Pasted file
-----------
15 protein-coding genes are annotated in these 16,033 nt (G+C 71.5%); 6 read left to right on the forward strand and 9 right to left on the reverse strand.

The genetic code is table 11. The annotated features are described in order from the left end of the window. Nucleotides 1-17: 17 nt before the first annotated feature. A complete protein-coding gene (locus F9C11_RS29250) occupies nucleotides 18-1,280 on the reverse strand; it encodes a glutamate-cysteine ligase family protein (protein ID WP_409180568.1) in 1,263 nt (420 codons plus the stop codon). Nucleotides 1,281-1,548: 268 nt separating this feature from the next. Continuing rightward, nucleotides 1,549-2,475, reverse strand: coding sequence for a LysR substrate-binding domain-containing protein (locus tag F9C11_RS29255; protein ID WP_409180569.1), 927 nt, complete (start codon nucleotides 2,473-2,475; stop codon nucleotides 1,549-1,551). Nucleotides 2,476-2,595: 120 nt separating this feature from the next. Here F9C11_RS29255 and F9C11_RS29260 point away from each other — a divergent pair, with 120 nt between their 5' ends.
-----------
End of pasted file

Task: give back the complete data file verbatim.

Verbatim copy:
15 protein-coding genes are annotated in these 16,033 nt (G+C 71.5%); 6 read left to right on the forward strand and 9 right to left on the reverse strand.

The genetic code is table 11. The annotated features are described in order from the left end of the window. Nucleotides 1-17: 17 nt before the first annotated feature. A complete protein-coding gene (locus F9C11_RS29250) occupies nucleotides 18-1,280 on the reverse strand; it encodes a glutamate-cysteine ligase family protein (protein ID WP_409180568.1) in 1,263 nt (420 codons plus the stop codon). Nucleotides 1,281-1,548: 268 nt separating this feature from the next. Continuing rightward, nucleotides 1,549-2,475, reverse strand: coding sequence for a LysR substrate-binding domain-containing protein (locus tag F9C11_RS29255; protein ID WP_409180569.1), 927 nt, complete (start codon nucleotides 2,473-2,475; stop codon nucleotides 1,549-1,551). Nucleotides 2,476-2,595: 120 nt separating this feature from the next. Here F9C11_RS29255 and F9C11_RS29260 point away from each other — a divergent pair, with 120 nt between their 5' ends.